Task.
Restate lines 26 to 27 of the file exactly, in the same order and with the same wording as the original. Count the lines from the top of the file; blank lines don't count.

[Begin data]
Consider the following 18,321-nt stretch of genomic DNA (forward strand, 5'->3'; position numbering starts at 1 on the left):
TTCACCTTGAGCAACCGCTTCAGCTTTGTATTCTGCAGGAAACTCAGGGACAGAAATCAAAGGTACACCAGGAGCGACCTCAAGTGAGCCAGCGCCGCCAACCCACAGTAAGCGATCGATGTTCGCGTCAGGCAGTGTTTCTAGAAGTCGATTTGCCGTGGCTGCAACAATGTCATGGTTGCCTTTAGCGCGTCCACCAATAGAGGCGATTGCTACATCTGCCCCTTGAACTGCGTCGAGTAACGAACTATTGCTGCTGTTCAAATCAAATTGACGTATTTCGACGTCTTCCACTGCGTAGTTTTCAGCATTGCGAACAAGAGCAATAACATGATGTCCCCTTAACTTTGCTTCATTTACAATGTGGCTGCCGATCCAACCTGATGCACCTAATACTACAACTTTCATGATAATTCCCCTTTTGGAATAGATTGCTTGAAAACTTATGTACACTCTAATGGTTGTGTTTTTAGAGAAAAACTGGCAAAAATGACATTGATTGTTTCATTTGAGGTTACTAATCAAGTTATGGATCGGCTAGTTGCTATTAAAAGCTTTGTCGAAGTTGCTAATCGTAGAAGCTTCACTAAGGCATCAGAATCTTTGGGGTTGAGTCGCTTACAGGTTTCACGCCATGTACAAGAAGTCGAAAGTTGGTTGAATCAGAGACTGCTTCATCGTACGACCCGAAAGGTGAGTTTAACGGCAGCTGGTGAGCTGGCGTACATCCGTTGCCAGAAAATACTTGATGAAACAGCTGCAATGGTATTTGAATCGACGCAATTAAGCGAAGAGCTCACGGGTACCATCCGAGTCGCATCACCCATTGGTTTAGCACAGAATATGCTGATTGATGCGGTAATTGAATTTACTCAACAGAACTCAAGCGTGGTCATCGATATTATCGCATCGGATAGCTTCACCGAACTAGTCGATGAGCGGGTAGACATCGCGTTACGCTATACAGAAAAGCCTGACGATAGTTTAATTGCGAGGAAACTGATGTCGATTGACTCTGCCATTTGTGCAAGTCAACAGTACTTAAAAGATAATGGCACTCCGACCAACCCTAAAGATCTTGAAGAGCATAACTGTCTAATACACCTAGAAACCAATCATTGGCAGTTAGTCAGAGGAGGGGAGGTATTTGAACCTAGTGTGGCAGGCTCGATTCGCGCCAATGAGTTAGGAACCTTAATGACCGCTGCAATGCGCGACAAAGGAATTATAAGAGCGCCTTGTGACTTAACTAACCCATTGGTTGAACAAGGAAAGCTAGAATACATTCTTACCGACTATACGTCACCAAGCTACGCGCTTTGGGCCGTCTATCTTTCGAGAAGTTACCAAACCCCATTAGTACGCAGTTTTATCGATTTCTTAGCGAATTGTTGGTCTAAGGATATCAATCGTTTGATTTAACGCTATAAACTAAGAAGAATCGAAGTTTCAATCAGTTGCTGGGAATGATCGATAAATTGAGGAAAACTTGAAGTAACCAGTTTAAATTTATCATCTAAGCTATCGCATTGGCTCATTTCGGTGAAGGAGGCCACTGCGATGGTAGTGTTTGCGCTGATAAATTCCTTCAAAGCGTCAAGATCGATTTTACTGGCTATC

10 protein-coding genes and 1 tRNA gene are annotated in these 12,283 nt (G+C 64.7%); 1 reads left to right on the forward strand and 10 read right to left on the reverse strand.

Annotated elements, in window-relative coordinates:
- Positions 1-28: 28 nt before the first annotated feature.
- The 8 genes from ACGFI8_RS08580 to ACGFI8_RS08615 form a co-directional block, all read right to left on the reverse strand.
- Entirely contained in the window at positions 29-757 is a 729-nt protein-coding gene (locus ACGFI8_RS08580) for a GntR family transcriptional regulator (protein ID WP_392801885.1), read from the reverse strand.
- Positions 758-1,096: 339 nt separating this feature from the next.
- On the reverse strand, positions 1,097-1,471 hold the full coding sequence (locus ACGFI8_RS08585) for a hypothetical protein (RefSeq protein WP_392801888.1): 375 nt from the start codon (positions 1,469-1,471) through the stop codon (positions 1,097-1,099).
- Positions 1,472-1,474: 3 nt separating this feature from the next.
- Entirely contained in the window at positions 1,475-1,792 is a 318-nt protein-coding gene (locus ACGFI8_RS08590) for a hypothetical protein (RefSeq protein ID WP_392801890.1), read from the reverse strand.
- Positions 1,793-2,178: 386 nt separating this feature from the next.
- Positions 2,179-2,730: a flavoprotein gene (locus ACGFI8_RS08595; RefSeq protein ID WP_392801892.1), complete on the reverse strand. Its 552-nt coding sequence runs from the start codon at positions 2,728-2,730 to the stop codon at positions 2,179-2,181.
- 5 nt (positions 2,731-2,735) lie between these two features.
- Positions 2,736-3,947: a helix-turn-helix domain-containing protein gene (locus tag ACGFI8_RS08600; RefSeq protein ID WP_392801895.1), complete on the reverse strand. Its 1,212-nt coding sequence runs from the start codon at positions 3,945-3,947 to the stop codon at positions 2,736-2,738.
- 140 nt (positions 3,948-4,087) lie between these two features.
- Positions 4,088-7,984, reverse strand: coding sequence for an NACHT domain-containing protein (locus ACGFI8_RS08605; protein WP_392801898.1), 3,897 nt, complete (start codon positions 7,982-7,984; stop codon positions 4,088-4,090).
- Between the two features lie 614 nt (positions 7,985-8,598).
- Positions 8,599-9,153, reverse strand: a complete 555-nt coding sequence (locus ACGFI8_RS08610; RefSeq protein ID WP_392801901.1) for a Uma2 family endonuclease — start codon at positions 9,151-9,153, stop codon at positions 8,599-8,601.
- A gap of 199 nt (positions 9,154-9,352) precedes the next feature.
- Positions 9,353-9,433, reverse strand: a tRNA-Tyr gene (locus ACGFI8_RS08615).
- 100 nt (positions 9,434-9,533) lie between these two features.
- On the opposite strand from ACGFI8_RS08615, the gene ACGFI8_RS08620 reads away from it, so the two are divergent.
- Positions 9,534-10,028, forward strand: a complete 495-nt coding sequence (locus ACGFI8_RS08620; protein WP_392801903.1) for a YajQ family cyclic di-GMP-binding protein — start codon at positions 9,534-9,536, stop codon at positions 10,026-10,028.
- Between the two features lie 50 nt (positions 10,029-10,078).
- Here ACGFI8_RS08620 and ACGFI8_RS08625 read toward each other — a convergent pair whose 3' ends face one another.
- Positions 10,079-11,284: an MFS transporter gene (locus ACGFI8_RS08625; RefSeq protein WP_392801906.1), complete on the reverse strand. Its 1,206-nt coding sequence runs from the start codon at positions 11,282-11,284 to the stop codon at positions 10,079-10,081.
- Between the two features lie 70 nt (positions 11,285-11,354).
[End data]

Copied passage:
- Here ACGFI8_RS08620 and ACGFI8_RS08625 read toward each other — a convergent pair whose 3' ends face one another.
- Positions 10,079-11,284: an MFS transporter gene (locus ACGFI8_RS08625; RefSeq protein WP_392801906.1), complete on the reverse strand. Its 1,206-nt coding sequence runs from the start codon at positions 11,282-11,284 to the stop codon at positions 10,079-10,081.